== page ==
SOURCES: Wendy Sue Swanson, M.D., pediatrician and executive director, digital health, Seattle Children's Hospital; Richard Pan, M.D., M.P.H., pediatrician and California State Senator
FRIDAY, Aug. 21, 2015 (HealthDay News) -- With the start of a new school year, many parents are searching for vaccination records and hoping they're current, but what does "up-to-date" look like these days?
That depends on whether it's what the school requires or what pediatric experts recommend.
"Not all vaccines that we recommend on the schedule are required by schools," said Wendy Sue Swanson, a pediatrician at Seattle Children's Hospital. "But schools help us keep up-to-date and have an annual assessment" of vaccine status.
Swanson explained that during childhood, three key school transitions coincide with vaccine schedules. The first, she said, is when a child enters kindergarten. Then, "typically, at sixth grade, we refresh again. And there are updates that we provide kids at the end of high school as get they ready to go to college," she added.
Each of these turning points usually means exposure to a new population of students. For kindergartners, said Swanson, schools usually require being up-to-date on all doses of DTaP (diphtheria, tetanus, and pertussis, or whooping cough), and on the varicella (chicken pox), polio and measles/mumps/rubella (MMR) vaccine series.
The U.S. Centers for Disease Control and Prevention lists five recommended shots in the DTaP series by age 4 to 6, four for polio by age 4 to 6, two for MMR by age 4 to 6, and one for chicken pox.
Requirements for kindergarten entry can vary by state. California, for example, currently requires all of these vaccinations at kindergarten entry plus a three-vaccination series for hepatitis B. Oregon, on the other hand, has the same requirements as California but also adds two vaccinations against hepatitis A.
Swanson recommends hepatitis A even if it isn't required. She also recommends the influenza vaccine, which she considers "an essential vaccine for childhood because we know that young and school-aged kids are more likely to get the flu than the rest of us" because of the way they interact with each other in close quarters.
Middle school students might not behave like kindergartners, but their age is another critical turning point for vaccination. Students entering sixth grade, when they are usually 11 or 12, are typically required to have a Tdap, a booster intended to bump the waning immunity of earlier pertussis vaccines. Swanson also recommends the meningitis vaccine, even if schools don't require it, because it covers four types of bacteria that cause the sometimes-fatal brain inflammation.
Another vaccine that's not required at this age for school entry but that Swanson and other pediatricians recommend is the vaccine against HPV (human papillomavirus). This virus can cause cancers of the tissues it infects.
"It's an anti-cancer vaccine," Swanson said of the current three-shot series. "We can immunize kids in their teen years before they have any exposure to the virus so that they won't have the risk of oral and pharyngeal (throat) cancers and cervical cancer."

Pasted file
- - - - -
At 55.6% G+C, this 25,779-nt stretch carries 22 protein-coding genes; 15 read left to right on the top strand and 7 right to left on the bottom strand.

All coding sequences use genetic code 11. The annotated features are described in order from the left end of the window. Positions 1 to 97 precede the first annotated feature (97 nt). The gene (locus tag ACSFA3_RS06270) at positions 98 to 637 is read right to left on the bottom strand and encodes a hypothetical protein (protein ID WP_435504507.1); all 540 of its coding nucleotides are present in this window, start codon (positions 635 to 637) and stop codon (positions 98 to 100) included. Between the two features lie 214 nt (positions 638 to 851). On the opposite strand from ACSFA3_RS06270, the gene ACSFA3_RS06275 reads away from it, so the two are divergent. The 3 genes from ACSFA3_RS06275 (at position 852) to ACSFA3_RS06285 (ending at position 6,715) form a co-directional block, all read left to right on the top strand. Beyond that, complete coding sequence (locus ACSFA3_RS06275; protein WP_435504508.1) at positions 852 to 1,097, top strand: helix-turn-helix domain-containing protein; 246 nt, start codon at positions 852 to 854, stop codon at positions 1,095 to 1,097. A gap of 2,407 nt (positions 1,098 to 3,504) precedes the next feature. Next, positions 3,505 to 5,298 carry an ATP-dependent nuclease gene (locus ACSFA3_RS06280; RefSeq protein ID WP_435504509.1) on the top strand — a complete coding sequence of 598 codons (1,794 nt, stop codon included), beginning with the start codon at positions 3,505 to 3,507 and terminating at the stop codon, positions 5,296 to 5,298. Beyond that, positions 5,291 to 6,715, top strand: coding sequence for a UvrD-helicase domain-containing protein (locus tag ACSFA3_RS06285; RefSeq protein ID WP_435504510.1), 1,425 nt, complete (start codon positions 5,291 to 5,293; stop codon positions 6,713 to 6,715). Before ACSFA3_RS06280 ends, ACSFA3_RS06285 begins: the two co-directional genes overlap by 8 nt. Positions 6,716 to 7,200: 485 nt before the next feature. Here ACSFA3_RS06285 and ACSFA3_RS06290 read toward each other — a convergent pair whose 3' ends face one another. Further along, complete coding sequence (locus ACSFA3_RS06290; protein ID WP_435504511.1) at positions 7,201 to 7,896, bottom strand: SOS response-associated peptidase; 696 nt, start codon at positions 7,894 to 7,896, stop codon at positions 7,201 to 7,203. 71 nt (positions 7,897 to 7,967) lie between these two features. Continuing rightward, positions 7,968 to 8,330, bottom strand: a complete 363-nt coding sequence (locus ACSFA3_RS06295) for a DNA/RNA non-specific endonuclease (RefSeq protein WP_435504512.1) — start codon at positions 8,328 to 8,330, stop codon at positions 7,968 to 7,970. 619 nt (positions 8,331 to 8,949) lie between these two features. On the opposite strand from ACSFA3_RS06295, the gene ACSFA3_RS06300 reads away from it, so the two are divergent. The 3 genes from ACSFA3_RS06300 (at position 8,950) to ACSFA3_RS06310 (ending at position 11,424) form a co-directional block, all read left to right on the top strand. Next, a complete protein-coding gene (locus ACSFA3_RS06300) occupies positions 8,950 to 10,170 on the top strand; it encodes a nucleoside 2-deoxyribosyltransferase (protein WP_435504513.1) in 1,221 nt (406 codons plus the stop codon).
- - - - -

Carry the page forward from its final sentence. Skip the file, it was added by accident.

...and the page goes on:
What might surprise some parents is that the approaching college years aren't only a turning point for their child's education, but also are another critical period for vaccination. Here, the vaccine against meningitis takes center stage in the form of a booster at age 16.
Swanson said that the reason for administering this dose after the middle-school dose is to enhance immunity just in time for the close-quarters of dorms, which can promote spread of the disease.
"We know you're at higher risk for getting bacterial meningitis when you live in a dorm or in groups of people, particularly for those first years of college," Swanson explained. In addition to the existing vaccines against meningitis, a new one has just become available that broadens protection even more, targeting a bacterial strain involved in 2014 outbreaks that ended with some deaths.
Colleges and universities vary on whether or not they require immunization against meningitis, in some cases depending on student age and residency on campus.
Some children can't receive vaccines for medical reasons, such as a history of allergic reaction. Every state offers medical exemptions for these students, but the availability of other types of exemptions varies by state. West Virginia and Mississippi, for example, don't allow exemptions for personal beliefs, and California will be joining them next year.
California state senator and pediatrician Richard Pan (D-Sacramento) said that he authored the law to guard against future outbreaks following a measles outbreak that began at two Disney parks in that state last December. Many other states do allow such exemptions.
"We've come through a funny time," said Swanson. The tightening of exemptions in some states serves as "sticks rather than carrots trying to mandate the true benefit of vaccines, which is protecting the individual but secondarily protecting the population," she explained. "That's what's different about vaccines. If you're thinking about declining a vaccine, you're not just affecting your child's life, you're affecting other students' lives."
Pan agreed. "All children have the right to attend school safe from the threat of contracting harmful and potentially deadly diseases that we can prevent with vaccines," he said.
On that note, Swanson has one more recommendation about vaccines as the school year begins: Check your school's percentage of vaccinated children. "You want to go to a school that's well-immunized," she said. "It's a great part of making sure your child is safe whenever you send them back to school because we want to drop our children off at a school that's really well protected."
Visit the U.S. Centers for Disease Control and Prevention for more on childhood vaccinations.